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Development of a Dutch Diet History Questionnaire to assess the dietary intake of low SES pregnant women

Beulen, Y.H.; Borgonjen-van den Berg, Karin; Wagemakers, A.; Vries, J.H.M. de

Summary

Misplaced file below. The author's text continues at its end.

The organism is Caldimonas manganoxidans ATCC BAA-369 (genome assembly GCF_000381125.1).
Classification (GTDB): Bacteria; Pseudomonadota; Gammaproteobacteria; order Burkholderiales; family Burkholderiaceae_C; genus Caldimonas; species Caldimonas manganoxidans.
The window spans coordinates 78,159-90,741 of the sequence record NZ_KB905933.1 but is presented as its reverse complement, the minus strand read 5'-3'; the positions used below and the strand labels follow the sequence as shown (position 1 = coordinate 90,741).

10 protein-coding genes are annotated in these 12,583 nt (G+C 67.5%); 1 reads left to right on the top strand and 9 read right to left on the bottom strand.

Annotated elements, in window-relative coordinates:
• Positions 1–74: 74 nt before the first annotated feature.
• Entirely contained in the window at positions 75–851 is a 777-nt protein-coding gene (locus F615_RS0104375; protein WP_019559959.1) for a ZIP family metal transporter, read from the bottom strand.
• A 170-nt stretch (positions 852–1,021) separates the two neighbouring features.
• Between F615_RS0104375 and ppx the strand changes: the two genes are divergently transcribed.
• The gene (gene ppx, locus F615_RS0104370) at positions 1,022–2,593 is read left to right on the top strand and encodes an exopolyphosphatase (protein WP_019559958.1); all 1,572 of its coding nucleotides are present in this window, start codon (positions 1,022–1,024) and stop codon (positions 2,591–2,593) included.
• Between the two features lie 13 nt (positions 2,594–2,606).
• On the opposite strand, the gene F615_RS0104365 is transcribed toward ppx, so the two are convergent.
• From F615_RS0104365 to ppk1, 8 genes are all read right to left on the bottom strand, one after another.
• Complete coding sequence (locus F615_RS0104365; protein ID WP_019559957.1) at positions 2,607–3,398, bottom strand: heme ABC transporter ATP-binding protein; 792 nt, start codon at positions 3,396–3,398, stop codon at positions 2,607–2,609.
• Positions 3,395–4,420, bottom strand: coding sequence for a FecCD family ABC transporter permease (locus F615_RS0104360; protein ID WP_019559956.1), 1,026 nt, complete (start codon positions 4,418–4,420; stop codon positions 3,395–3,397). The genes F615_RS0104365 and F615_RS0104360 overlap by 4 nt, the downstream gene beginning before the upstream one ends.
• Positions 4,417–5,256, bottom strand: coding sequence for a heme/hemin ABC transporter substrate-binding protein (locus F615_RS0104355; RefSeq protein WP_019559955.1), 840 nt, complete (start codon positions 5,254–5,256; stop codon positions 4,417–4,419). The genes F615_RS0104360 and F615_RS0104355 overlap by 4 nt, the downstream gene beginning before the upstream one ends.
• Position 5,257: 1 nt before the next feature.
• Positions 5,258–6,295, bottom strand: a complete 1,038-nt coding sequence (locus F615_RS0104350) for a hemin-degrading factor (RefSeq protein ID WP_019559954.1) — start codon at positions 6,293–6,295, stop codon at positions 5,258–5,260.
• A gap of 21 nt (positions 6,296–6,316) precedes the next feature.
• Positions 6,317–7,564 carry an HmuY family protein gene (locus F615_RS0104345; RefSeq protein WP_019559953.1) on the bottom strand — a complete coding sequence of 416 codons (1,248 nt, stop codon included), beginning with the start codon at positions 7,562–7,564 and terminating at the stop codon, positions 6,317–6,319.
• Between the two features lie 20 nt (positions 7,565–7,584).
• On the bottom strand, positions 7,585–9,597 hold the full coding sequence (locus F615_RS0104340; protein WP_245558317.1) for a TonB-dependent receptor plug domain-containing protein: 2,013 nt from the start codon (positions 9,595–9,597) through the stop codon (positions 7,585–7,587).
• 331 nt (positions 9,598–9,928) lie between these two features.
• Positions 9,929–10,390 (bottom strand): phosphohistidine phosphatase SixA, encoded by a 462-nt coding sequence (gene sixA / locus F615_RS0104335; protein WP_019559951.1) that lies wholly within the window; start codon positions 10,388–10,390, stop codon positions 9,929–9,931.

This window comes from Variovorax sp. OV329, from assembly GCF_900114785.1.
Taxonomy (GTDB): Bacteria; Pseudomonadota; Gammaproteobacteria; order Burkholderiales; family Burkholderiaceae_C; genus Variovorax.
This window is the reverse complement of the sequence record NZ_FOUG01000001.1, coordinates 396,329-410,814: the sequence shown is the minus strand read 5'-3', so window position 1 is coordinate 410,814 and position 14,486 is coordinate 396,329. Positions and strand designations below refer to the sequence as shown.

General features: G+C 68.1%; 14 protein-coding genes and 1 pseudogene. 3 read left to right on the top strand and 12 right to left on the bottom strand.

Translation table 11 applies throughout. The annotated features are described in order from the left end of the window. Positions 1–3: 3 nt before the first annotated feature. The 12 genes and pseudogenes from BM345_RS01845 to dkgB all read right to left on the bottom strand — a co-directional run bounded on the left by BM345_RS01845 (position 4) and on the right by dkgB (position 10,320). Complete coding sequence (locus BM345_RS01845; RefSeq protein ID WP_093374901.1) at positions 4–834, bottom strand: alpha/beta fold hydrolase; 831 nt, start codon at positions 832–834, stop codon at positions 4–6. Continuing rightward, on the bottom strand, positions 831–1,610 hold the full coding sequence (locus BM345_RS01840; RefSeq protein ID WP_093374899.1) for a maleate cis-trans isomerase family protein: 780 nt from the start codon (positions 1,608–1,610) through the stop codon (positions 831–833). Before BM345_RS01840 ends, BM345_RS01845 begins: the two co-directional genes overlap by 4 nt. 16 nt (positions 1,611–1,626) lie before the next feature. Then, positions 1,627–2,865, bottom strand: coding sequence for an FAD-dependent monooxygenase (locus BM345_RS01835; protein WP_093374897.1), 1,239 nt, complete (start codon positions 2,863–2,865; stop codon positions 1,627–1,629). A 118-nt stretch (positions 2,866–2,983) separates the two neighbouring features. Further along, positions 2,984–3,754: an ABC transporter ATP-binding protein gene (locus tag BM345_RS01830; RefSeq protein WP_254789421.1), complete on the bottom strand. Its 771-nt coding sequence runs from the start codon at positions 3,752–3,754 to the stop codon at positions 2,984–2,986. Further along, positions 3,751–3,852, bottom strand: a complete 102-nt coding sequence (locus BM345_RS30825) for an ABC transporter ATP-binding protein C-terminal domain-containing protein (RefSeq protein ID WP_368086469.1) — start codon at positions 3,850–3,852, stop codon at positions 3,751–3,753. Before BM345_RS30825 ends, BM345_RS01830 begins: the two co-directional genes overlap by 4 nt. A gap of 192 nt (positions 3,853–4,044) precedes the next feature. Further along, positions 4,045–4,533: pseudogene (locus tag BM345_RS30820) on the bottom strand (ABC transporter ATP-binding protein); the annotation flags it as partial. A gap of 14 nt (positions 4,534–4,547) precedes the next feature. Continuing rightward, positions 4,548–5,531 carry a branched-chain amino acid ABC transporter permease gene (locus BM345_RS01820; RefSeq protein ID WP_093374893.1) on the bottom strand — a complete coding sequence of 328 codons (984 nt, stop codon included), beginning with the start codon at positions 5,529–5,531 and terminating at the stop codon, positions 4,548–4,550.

Development of a Dutch Diet History Questionnaire to assess the dietary intake of low SES pregnant women Y.H. Beulen1,2, K. Borgonjen-van den Berg1, A. Wagemakers2, J.H.M. de Vries11Division of Human Nutrition and Health, Wageningen University & Research, Wageningen, The Netherlands2 Health and Society, Social Sciences Group, Wageningen University & Research, Wageningen, The NetherlandsPresenting author: Yvette BeulenBackground: Pregnant women often fail to meet dietary requirements, especially in low socioeconomic status (SES) populations. To gain insight into the usual dietary intake of low SES pregnant women in the Netherlands, we developed a Dutch Diet History Questionnaire (DDHQ). The DDHQ was generated to combine the open character of a Diet History interview with the standardization of a food frequency questionnaire (FFQ).Methods: The format of the questions was based on that of an existing FFQ. A meal-based structure was created and open questions on missing foods and context were added. Food items and portion sizes were adjusted to the target population by analysing dietary data of both pregnant women and women of reproductive age, to theoretically cover at least 95% of the intake. The Dutch FFQ tool was used to generate the computer-based DDHQ, automatically calculating energy and nutrient intakes using the Dutch Food Composition Database. A small-scale pilot study (n=7) was conducted to test the face validity and acceptability of the DDHQ in the target group.Results: The result is a 185-item meal-based questionnaire with a one month reference period, administered by trained dietitians in interviews conducted at the participant’s home (if possible). The pilot study showed that the method was comprehensible and feasible, although the length of the questionnaire was considered a drawback by some participants. The DDHQ interviews have been found to take 1.5 up to 3 hours, which is similar to the time needed for a diet history interview.Discussion: We have developed a method that is less costly and time consuming than a full Diet History method and more comprehensive than an FFQ. Although the FFQ that served as a basis was validated, the current method has not been validated yet in the target population. We do expect that by adjusting the food list to the target group, adding open questions and administration by trained dietitians, we cover the complete (contextual) dietary intake of low SES pregnant women.Key words: dietary assessment; Diet History Questionnaire; pregnancy; interviewer-administration; low socioeconomic status